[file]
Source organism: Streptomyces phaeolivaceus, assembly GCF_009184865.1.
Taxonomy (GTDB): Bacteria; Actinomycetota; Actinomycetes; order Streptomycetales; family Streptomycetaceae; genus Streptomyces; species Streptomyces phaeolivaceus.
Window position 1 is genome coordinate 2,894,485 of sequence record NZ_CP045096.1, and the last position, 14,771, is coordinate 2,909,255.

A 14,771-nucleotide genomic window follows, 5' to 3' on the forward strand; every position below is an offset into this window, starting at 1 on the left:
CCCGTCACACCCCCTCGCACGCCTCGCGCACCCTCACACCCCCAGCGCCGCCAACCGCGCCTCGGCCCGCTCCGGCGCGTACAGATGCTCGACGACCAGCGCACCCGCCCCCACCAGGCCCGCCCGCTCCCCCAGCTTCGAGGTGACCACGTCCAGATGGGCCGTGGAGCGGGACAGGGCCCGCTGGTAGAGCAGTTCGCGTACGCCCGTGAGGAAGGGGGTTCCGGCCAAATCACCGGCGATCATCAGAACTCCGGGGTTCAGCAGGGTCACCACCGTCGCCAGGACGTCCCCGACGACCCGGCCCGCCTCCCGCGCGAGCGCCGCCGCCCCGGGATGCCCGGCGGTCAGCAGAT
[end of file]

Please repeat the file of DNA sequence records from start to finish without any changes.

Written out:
Source organism: Streptomyces phaeolivaceus, assembly GCF_009184865.1.
Taxonomy (GTDB): Bacteria; Actinomycetota; Actinomycetes; order Streptomycetales; family Streptomycetaceae; genus Streptomyces; species Streptomyces phaeolivaceus.
Window position 1 is genome coordinate 2,894,485 of sequence record NZ_CP045096.1, and the last position, 14,771, is coordinate 2,909,255.

A 14,771-nucleotide genomic window follows, 5' to 3' on the forward strand; every position below is an offset into this window, starting at 1 on the left:
CCCGTCACACCCCCTCGCACGCCTCGCGCACCCTCACACCCCCAGCGCCGCCAACCGCGCCTCGGCCCGCTCCGGCGCGTACAGATGCTCGACGACCAGCGCACCCGCCCCCACCAGGCCCGCCCGCTCCCCCAGCTTCGAGGTGACCACGTCCAGATGGGCCGTGGAGCGGGACAGGGCCCGCTGGTAGAGCAGTTCGCGTACGCCCGTGAGGAAGGGGGTTCCGGCCAAATCACCGGCGATCATCAGAACTCCGGGGTTCAGCAGGGTCACCACCGTCGCCAGGACGTCCCCGACGACCCGGCCCGCCTCCCGCGCGAGCGCCGCCGCCCCGGGATGCCCGGCGGTCAGCAGAT